I am facing an above the knee amputation and have heard that my insurance company may put restrictions of the kind of prosthesis I will get. Is there anything I can do about this?
Yes there absolutely is!
Your physician and prosthetist will work closely together to determine the best prosthesis for you and your lifestyle. Insurance companies require an in-depth assessment which will determine your potential function with a prosthesis. You may be assigned a K-Level (this is a functional level often used by insurers) based on this assessment. The higher your K-Level (scored as K0-K4) the greater potential or assumed function you will have on a prosthesis. This may determine the type of prosthesis available for coverage by your insurance company.
Your physician, prosthetist, and possibly physical therapist will perform in depth evaluations to determine this level, but it is important that you share important activity and lifestyle information with them. Documenting lifestyle information, such as how many stairs are in your home, what kind of activities you engage in, or engaged in prior to amputation, provides your evaluators with important information to help your “medically necessary” claim stand review. A written diary of your activities or even an activity tracker such as a fitbit or pedometer, are excellent tools to record this valuable data. The $30 – $150 investment may help justify a prosthesis that can cost $3000 – $120,000.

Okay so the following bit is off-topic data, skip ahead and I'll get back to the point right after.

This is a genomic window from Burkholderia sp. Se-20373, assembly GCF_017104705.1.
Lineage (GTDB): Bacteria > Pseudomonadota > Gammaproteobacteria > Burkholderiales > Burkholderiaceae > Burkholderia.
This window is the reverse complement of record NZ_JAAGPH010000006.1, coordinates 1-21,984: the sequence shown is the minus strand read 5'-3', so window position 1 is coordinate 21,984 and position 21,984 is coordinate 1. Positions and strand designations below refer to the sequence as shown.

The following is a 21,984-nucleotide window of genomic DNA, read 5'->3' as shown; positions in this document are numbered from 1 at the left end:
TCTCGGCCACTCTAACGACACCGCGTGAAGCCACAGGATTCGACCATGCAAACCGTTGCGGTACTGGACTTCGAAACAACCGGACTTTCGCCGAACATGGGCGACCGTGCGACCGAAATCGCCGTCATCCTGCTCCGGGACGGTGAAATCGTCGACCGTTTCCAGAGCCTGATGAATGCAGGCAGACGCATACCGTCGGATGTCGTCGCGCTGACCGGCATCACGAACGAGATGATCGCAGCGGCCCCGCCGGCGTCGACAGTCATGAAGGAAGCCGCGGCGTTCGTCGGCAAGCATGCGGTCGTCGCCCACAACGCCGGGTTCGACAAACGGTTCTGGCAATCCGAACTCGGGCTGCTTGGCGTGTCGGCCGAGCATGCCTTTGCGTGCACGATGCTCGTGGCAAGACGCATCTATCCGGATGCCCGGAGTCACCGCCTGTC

Once you receive your prosthesis, maintaining regular visits with your prosthetist are helpful in the documentation of your prosthetic care. Sometimes “proving” what is not working can help make the case for getting the prosthesis you need. Even when all is well keep your scheduled follow-up appointments – you never know when your documented history may be important in an insurance negotiation.
At Reach fitting our patients in the highest functioning prostheses (that is appropriate for the condition) is our goal. Devices that keep the patient active result in better health and a more positive lifestyle.
For more information on K-Levels see: http://www.amputee-coalition.org/inmotion/2013-iss5-sep-oct/do-you-know-your-k-level.pdf
John Robb, CPO